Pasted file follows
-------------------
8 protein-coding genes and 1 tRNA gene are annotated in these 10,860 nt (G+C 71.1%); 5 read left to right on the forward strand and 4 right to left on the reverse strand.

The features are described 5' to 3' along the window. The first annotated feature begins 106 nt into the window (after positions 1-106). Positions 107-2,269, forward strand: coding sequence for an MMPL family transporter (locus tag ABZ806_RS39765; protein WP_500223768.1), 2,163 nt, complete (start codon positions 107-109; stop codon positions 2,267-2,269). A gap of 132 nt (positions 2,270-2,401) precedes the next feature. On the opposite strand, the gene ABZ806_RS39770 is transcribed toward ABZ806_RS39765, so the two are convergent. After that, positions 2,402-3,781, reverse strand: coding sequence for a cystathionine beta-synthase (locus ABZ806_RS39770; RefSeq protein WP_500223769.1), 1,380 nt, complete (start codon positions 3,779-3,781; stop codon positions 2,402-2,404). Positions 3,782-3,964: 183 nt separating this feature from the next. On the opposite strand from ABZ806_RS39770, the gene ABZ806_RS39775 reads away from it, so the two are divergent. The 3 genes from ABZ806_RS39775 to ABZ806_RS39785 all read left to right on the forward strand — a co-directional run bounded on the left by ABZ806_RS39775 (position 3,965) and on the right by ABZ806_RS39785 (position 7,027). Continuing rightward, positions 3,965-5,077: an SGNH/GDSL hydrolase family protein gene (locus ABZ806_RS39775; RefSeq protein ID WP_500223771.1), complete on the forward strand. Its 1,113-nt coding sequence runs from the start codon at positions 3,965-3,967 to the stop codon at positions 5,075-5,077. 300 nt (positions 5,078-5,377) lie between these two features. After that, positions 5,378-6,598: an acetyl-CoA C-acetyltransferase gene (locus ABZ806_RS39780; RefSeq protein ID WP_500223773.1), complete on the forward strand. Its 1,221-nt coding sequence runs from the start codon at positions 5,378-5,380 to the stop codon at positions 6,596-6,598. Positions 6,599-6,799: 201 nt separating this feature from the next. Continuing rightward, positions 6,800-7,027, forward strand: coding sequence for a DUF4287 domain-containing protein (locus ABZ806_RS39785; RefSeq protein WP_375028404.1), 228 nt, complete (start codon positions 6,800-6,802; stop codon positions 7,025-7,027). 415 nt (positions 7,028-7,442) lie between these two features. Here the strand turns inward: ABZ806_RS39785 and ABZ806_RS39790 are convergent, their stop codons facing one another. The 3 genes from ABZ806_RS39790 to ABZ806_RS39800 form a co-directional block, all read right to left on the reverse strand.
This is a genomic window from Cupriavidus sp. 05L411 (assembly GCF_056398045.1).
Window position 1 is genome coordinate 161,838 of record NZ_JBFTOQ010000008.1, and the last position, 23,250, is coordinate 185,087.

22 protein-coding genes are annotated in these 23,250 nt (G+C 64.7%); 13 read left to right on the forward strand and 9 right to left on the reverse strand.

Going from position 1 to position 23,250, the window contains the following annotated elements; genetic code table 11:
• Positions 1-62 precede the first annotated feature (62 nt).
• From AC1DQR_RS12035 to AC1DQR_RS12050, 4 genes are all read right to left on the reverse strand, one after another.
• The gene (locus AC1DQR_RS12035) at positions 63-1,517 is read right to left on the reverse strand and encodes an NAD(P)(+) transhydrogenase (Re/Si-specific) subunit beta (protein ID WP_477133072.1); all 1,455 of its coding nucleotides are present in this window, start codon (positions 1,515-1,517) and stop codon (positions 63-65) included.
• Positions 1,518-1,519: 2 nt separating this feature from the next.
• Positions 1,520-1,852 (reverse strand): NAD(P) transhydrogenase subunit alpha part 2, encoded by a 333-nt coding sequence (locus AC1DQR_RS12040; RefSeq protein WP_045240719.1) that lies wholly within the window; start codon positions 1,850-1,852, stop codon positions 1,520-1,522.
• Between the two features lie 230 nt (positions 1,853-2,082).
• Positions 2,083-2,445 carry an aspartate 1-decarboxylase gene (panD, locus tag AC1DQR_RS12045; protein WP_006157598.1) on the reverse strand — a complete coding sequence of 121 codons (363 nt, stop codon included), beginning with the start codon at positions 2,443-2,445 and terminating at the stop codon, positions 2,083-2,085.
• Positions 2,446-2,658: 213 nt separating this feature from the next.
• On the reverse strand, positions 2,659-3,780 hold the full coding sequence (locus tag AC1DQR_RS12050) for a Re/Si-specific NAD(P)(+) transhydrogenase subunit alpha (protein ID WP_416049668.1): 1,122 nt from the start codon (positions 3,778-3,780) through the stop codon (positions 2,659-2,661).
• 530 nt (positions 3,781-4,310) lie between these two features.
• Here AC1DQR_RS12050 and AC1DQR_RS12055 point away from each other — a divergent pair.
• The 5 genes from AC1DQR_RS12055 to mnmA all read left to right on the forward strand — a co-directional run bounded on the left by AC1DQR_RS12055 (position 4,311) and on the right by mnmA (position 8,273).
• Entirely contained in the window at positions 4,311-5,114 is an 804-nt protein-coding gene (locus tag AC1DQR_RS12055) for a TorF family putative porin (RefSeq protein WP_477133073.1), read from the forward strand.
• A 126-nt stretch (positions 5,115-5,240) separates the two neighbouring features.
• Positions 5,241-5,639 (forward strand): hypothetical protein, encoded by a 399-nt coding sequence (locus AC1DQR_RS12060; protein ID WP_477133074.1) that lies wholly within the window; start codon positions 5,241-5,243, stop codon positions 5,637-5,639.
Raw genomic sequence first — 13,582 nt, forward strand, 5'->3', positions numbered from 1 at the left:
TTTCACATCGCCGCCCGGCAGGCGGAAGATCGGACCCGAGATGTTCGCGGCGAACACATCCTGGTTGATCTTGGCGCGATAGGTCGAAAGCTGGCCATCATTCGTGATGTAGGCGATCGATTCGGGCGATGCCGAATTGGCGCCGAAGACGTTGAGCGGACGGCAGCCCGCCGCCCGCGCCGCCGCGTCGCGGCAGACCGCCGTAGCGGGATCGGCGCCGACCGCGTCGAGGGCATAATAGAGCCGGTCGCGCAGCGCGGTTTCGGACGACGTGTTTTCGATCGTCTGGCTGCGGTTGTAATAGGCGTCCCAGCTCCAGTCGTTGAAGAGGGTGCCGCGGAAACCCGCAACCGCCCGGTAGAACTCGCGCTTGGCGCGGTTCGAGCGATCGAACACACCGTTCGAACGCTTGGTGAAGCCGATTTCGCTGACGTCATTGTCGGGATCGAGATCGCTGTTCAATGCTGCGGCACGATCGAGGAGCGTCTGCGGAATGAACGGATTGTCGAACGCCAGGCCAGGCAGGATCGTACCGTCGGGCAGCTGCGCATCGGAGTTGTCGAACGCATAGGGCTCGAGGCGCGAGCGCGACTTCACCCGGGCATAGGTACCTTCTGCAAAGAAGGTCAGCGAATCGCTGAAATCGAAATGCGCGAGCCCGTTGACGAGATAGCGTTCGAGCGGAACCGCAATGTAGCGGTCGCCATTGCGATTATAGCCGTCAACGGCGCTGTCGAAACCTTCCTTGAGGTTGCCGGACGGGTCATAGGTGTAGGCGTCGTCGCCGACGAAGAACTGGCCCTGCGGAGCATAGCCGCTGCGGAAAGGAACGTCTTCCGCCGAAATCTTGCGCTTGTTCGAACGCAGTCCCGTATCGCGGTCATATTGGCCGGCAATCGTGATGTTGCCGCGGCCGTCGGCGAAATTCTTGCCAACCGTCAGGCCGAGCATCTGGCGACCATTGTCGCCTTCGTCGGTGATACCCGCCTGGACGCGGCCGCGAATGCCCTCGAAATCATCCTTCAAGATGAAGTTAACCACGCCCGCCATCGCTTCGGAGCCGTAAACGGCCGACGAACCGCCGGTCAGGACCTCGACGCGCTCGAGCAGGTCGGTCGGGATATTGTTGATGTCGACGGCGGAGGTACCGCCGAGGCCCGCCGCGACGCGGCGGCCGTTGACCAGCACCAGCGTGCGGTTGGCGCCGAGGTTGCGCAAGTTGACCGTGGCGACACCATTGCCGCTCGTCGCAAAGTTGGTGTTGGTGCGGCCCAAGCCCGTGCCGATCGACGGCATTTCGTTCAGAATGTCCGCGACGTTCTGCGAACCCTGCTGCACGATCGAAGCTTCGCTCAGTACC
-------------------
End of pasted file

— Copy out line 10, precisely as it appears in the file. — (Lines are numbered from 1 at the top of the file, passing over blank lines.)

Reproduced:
• Positions 1,518-1,519: 2 nt separating this feature from the next.